The British attack in echelon, braving the fire from the Combined Fleet as they close on their line

As you will see Colin who ran the British sent his ships into the attack in echelon aiming to penetrate the line between each of the Franco-Spanish ships with the Nelsonian tactic of making a raking pass before luffing up alongside an enemy into wind to commence a close range artillery duel with the intent to cause a quick strike.

The Royal Sovereign (right) took heavy fire from the Santa Anna (left), losing her foremast in the exchange of fire and leaving Admiral Collingwood with a close shave to.

Bob and Steve commanding the Allies were equally intent on supporting each of their ships as best they could and looking to give as good as they got in the approach phase and the following melee, hoping to get the opportunity of fouling a British opponent and potentially boarding.

Turn three and the British prepare to break the Allied line

The game also has three admirals present in the form of Collingwood, Alava and Magon and a rule addition introduced by Nick Skinner in his Trafalgar game sees these leaders having to test to see if they are a notable casualty should their flagship suffer 'High Officer Casualties' as a special hit; and indeed Collingwood came close to being killed in the early rounds of the battle, when on turn three the foremast of the Royal Sovereign was toppled by fire from the Santa Anna and the British Admiral was one away on a D6 from being a fatality.

Other than that the three rounds of fire on the approach caused the inevitable slight to moderate damage to British rigging as the the melee developed along the line with the British ships administering close to short range broadsides and rakes as they passed, making the most of their first fire bonuses.

HMS Mars, having held her fire on the approach, salutes the Pluton (left) and the Algeciras (right) as she passes.

By turn four the British were eagerly hoping for the magic combination of having their firing chit out first with the option that gave to hold fire and to claim first fire over the opposition should their chit subsequently appear, along with the allies moving first so that they would have the luxury of lining up that perfect pass to deliver a close in stern or bow rake, knowing the enemy could do nothing but suck it up.

The Mars, seen above was one of those able to take advantage of such an opportunity and together with her consorts was able to deliver some hammering blows to the rear most Franco-Spanish ships that started to see their return fire slacken as the damage took effect.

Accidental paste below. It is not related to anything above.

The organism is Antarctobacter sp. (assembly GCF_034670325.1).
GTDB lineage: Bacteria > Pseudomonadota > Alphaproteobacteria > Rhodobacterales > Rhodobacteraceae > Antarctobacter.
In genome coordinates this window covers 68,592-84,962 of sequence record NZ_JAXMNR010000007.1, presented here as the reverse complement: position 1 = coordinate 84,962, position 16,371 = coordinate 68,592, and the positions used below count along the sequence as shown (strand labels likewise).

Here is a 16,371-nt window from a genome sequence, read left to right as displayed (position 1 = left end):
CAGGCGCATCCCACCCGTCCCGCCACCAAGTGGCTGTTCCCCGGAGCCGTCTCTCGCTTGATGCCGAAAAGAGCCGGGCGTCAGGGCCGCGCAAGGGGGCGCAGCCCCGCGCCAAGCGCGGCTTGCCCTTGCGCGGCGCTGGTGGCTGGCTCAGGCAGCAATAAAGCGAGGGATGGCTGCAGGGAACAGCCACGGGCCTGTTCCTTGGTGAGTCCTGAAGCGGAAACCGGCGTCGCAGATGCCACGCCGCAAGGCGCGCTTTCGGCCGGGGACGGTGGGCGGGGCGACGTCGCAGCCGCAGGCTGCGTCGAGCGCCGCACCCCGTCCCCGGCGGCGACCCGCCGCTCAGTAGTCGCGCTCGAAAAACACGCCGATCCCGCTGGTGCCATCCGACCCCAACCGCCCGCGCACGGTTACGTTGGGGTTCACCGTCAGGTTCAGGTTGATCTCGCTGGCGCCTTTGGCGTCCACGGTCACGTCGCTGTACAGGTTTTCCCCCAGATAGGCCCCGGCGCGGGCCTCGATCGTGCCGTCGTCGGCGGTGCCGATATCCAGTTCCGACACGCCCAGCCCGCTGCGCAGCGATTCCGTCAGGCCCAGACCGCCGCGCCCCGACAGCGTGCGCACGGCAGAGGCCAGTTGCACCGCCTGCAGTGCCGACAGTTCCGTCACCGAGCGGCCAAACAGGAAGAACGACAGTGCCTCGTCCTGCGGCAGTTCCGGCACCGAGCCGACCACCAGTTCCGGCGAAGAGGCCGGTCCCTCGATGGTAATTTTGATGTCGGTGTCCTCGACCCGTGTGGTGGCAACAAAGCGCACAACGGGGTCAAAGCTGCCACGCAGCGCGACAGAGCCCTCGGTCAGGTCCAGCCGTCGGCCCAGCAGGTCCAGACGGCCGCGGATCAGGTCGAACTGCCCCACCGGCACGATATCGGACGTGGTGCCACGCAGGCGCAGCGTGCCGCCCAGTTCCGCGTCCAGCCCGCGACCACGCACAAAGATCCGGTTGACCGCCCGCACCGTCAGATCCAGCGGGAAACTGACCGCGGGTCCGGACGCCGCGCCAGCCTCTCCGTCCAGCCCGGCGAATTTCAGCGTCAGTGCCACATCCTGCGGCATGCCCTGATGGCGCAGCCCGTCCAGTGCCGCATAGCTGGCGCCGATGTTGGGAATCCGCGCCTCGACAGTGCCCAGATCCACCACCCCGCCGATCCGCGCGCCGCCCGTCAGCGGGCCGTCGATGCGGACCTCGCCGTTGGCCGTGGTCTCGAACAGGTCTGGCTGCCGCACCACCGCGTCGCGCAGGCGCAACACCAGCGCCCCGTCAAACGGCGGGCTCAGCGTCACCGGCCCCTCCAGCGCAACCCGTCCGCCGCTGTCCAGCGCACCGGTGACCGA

The melee battle well and truly under way

However the British knew they had been in a fight with the Royal Sovereign thankful that her first-rate status gave her an unenviable ability to withstand the return fire she took as she closed on the allied line, although unable to deliver a punishing broadside to either Santa Anna or Indomptable and thus settling for joining in with Belleisle to deliver fire into the bow of Fougueux as her consort attacked her stern.

Turn five saw the British start to take control of the game with the five most rearward allied ships taking damage that was causing morale checks to creep ever closer to potential striking, particularly among the Spanish with Bahama and Monarca not only suffering morale deductions but much reduced gunnery for their return fire.

That however did not stop Steve sniping at the British with just a couple of gunnery D6 and not only hitting with both dice but getting the necessary 1 or 2 on a D10 to cause a critical hit check to boot.

We called the game at turn six with the allies teetering on failing their squadron morale check, a rule addition of my own to KMH to offer a potential cut off to this and other scenarios when one side or the other is clearly looking to break contact thus awarding the game to the other side.

I thought I would try and capture the feel of this first game back at the club and the happy babble of games going on in the background of our own with a video summary of our game. Unfortunately for some unknown reason I could not get YouTube to upload much of my footage but have included a short clip of the opening phases of our game to show what a game using 1:700th models looks like using Kiss Me Hardy which is scaled at very close to that of the models, 1:900th in fact or one inch to twenty yards as opposed to twenty five yards.

Thank you to Colin, Bob and Steve for a great return to club gaming that I and many others have really missed over the last sixteen months and a pint or two in the pub afterwards mixed with a bit of chat and banter put a fine top on the day.

Here's looking forward to Clotted Lard.